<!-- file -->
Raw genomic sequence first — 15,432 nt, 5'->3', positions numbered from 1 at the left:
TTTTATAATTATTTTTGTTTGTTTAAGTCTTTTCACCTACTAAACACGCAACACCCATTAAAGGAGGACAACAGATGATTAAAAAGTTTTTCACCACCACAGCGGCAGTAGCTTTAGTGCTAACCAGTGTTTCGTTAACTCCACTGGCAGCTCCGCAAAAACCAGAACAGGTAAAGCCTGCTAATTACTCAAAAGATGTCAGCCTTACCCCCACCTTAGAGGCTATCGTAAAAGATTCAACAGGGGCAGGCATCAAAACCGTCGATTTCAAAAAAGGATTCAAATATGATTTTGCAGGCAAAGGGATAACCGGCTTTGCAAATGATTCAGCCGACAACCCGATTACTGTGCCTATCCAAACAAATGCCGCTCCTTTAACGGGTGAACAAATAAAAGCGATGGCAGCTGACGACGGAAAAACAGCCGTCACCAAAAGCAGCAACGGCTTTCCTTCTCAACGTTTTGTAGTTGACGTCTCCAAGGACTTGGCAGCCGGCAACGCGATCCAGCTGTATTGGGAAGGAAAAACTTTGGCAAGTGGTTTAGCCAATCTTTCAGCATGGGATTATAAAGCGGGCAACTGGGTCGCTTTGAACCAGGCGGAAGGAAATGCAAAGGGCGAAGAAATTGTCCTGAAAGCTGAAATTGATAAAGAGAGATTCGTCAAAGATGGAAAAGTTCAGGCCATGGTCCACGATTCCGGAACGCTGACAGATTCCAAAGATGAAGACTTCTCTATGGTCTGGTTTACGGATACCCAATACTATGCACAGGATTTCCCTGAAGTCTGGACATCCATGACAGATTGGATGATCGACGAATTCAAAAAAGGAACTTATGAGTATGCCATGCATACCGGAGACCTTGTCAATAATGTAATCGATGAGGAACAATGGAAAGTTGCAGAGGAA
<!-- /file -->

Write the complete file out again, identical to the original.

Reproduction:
Raw genomic sequence first — 15,432 nt, 5'->3', positions numbered from 1 at the left:
TTTTATAATTATTTTTGTTTGTTTAAGTCTTTTCACCTACTAAACACGCAACACCCATTAAAGGAGGACAACAGATGATTAAAAAGTTTTTCACCACCACAGCGGCAGTAGCTTTAGTGCTAACCAGTGTTTCGTTAACTCCACTGGCAGCTCCGCAAAAACCAGAACAGGTAAAGCCTGCTAATTACTCAAAAGATGTCAGCCTTACCCCCACCTTAGAGGCTATCGTAAAAGATTCAACAGGGGCAGGCATCAAAACCGTCGATTTCAAAAAAGGATTCAAATATGATTTTGCAGGCAAAGGGATAACCGGCTTTGCAAATGATTCAGCCGACAACCCGATTACTGTGCCTATCCAAACAAATGCCGCTCCTTTAACGGGTGAACAAATAAAAGCGATGGCAGCTGACGACGGAAAAACAGCCGTCACCAAAAGCAGCAACGGCTTTCCTTCTCAACGTTTTGTAGTTGACGTCTCCAAGGACTTGGCAGCCGGCAACGCGATCCAGCTGTATTGGGAAGGAAAAACTTTGGCAAGTGGTTTAGCCAATCTTTCAGCATGGGATTATAAAGCGGGCAACTGGGTCGCTTTGAACCAGGCGGAAGGAAATGCAAAGGGCGAAGAAATTGTCCTGAAAGCTGAAATTGATAAAGAGAGATTCGTCAAAGATGGAAAAGTTCAGGCCATGGTCCACGATTCCGGAACGCTGACAGATTCCAAAGATGAAGACTTCTCTATGGTCTGGTTTACGGATACCCAATACTATGCACAGGATTTCCCTGAAGTCTGGACATCCATGACAGATTGGATGATCGACGAATTCAAAAAAGGAACTTATGAGTATGCCATGCATACCGGAGACCTTGTCAATAATGTAATCGATGAGGAACAATGGAAAGTTGCAGAGGAA